O2 model using fixed O2 uptake (model 1)

Using the literature value for a fixed TO2 (model 1), no correlation between O2 and U3 over the 15 min intervals was found for any of the individual whales or either sex when setting the intercept at BMR (Table 2). The fixed TO2 resulted in an unrestrained and unrealistically high O2 store for all individuals, well exceeding their maximum TBO, meaning there was no balance between O2 use and uptake over the tag period (e.g. Fig. 2B). The fitted GEE model lay well below all data points for both sexes (Fig. 3A,D).

Table 2.

Relationships between modelled O2 uptake over 15 min intervals estimated through the O2 model with fixed O2 uptake (model 1), estimated fixed O2 uptake (model 2), and fluctuating O2 uptake according to the broken-stick O2-uptake function (model 3), versus U3 over 15 min intervals for individuals and sexes

Relationships between modelled O2 uptake over 15 min intervals estimated through the O2 model with fixed O2 uptake (model 1), estimated fixed O2 uptake (model 2), and fluctuating O2 uptake according to the broken-stick O2-uptake function (model 3), versus U3 over 15 min intervals for individuals and sexes
Relationships between modelled O2 uptake over 15 min intervals estimated through the O2 model with fixed O2 uptake (model 1), estimated fixed O2 uptake (model 2), and fluctuating O2 uptake according to the broken-stick O2-uptake function (model 3), versus U3 over 15 min intervals for individuals and sexes
Fig. 2.

Example of a time series plot of tagged female 05_316a. Shown are the dive profile (A) and O2 store estimated over the entire tag record using the O2 model with fixed O2 uptake per respiration from the literature (model 1, B), estimated fixed O2 uptake (model 2, C), and fluctuating O2 uptake according to the broken-stick O2-uptake function (model 3, D). Note that approximately 0.2 h after tag-on time (indicated by the arrow on the x-axis), the total body O2 store (TBO) was assumed to be saturated after a respiration bout of at least 6 respirations, and the model was initiated.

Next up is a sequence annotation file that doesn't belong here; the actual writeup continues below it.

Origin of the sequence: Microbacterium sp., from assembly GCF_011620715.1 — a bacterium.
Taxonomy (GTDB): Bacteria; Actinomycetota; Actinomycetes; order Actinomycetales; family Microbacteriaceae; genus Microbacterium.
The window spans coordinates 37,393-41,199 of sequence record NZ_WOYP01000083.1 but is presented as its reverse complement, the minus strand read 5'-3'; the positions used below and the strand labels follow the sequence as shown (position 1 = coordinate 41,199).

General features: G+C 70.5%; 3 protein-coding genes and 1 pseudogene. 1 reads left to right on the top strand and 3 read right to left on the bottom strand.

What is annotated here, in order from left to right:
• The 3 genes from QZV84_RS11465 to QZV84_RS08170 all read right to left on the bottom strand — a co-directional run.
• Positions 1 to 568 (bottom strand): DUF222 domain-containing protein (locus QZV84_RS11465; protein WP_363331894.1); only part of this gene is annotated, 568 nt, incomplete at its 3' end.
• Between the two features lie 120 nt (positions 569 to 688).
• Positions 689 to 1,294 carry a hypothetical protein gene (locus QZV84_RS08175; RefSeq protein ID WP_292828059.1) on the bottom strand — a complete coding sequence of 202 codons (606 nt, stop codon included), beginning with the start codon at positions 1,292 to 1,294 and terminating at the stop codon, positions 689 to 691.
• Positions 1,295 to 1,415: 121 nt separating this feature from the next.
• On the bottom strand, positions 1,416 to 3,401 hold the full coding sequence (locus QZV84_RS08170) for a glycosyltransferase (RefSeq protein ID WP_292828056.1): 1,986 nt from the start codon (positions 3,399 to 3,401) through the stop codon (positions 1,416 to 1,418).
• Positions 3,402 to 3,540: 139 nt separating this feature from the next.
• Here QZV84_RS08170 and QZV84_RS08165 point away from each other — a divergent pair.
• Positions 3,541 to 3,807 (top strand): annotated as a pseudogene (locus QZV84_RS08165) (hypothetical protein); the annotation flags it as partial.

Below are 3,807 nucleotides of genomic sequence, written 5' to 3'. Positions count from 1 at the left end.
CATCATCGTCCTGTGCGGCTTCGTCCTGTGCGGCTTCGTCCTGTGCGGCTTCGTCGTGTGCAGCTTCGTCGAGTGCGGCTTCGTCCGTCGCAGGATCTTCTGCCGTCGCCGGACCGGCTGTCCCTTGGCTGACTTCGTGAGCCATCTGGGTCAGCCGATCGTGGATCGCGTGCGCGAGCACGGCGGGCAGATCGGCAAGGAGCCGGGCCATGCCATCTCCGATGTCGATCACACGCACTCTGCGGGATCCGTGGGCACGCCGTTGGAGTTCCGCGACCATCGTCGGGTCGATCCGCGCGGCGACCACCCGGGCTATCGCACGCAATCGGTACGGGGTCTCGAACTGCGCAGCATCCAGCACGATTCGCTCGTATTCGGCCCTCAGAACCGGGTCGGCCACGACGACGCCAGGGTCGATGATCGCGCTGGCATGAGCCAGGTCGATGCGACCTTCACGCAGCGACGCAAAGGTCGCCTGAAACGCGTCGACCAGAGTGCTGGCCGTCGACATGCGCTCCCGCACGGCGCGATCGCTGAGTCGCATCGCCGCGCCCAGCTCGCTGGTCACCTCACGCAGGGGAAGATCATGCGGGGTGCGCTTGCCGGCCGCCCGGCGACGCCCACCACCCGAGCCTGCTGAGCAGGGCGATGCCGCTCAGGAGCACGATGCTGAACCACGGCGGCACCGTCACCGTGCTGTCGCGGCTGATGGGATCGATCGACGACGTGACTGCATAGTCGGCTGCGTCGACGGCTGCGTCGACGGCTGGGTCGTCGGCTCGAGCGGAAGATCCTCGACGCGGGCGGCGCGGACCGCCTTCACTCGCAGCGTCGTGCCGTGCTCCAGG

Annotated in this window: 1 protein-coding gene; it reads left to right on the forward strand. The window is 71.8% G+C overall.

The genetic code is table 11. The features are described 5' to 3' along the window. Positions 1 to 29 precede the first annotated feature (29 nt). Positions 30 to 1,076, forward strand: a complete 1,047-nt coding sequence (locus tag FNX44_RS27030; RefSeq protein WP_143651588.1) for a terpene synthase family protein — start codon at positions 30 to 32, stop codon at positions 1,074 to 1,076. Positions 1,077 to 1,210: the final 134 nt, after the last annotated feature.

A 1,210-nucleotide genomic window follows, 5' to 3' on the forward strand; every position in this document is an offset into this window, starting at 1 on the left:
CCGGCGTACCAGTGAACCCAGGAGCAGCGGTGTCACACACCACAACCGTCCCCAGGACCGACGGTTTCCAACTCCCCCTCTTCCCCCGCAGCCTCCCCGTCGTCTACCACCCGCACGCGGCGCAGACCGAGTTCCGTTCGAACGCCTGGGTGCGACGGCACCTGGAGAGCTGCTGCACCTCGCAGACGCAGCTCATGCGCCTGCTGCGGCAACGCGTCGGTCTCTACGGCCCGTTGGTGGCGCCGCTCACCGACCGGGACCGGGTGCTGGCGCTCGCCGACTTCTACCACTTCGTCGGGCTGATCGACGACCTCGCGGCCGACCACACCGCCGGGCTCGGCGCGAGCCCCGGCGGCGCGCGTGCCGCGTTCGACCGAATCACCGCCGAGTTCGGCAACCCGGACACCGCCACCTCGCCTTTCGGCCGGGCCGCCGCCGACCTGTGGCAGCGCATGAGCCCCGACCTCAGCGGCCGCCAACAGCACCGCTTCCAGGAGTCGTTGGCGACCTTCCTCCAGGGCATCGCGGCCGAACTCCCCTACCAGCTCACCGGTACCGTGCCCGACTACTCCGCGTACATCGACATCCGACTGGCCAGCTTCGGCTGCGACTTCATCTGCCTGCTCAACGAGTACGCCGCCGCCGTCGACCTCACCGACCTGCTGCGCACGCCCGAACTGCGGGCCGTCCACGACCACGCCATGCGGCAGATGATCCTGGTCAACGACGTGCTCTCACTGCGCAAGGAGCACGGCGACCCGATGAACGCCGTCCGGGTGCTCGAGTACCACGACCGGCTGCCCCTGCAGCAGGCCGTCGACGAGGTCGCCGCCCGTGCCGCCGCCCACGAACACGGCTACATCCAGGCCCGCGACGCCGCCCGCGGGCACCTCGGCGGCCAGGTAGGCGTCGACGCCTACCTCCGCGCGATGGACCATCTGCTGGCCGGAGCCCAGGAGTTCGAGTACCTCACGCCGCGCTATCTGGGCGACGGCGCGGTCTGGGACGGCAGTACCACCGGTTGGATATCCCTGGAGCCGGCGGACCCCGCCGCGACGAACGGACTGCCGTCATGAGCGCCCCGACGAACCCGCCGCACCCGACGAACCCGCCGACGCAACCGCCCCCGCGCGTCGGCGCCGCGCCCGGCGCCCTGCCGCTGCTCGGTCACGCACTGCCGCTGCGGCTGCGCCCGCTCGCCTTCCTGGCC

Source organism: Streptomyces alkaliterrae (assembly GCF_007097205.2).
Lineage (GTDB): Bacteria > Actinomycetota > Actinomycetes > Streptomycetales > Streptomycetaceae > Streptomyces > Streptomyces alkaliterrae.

Fig. 2.

Example of a time series plot of tagged female 05_316a. Shown are the dive profile (A) and O2 store estimated over the entire tag record using the O2 model with fixed O2 uptake per respiration from the literature (model 1, B), estimated fixed O2 uptake (model 2, C), and fluctuating O2 uptake according to the broken-stick O2-uptake function (model 3, D). Note that approximately 0.2 h after tag-on time (indicated by the arrow on the x-axis), the total body O2 store (TBO) was assumed to be saturated after a respiration bout of at least 6 respirations, and the model was initiated.

Fig. 3.

O2 uptake versus U3 for tagged male and female killer whales. Both O2 uptake and speed (U) were averaged over 15 min intervals for male (black, N=5) and female (red, N=5) killer whales. O2 uptake was estimated using the O2 model with fixed O2 uptake (model 1: A, males, D, females), optimized fixed O2 uptake (model 2: B, males; E, females), and fluctuating O2 uptake according to the broken-stick O2-uptake function (model 3: C, males; F, females). Solid lines represent the relationship between O2 uptake and U3 fitted with an intercept set at basal metabolic rate (BMR).

Fig. 3.

O2 uptake versus U3 for tagged male and female killer whales. Both O2 uptake and speed (U) were averaged over 15 min intervals for male (black, N=5) and female (red, N=5) killer whales. O2 uptake was estimated using the O2 model with fixed O2 uptake (model 1: A, males, D, females), optimized fixed O2 uptake (model 2: B, males; E, females), and fluctuating O2 uptake according to the broken-stick O2-uptake function (model 3: C, males; F, females). Solid lines represent the relationship between O2 uptake and U3 fitted with an intercept set at basal metabolic rate (BMR).

O2 model using estimated fixed O2 uptake (model 2)

The estimated fixed values of TO2 (model 2) for females and males ranged between 3.77 and 5.94 l O2 respiration−1, and 4.76 and 8.92 l O2 respiration−1, respectively (Table 2). All these estimated values were considerably lower than the values used by Williams and Noren (2009). The mean±s.d. estimated fixed TO2 found for males (6.09±1.80 l O2 respiration−1) was somewhat higher (two-tailed t-test: P=0.137) than the mean±s.d. estimated value found for females (4.56±0.88 l O2 respiration−1; Table 2). Under model 2, there was a moderate correlation between estimated O2 and U3 for only one female and one male (Table 2). When grouping animals by sex, there was no relationship between O2 and U3 (Table 2, Fig. 3B,E). Although by definition the accumulated O2 over each time series was constrained to be equal to the accumulated MR, O2 stores estimated under model 2 resulted in an unrealistically temporary excess of the estimated maximum TBO, and/or an unrealistically negative O2 store for all individuals (e.g. Fig. 2C).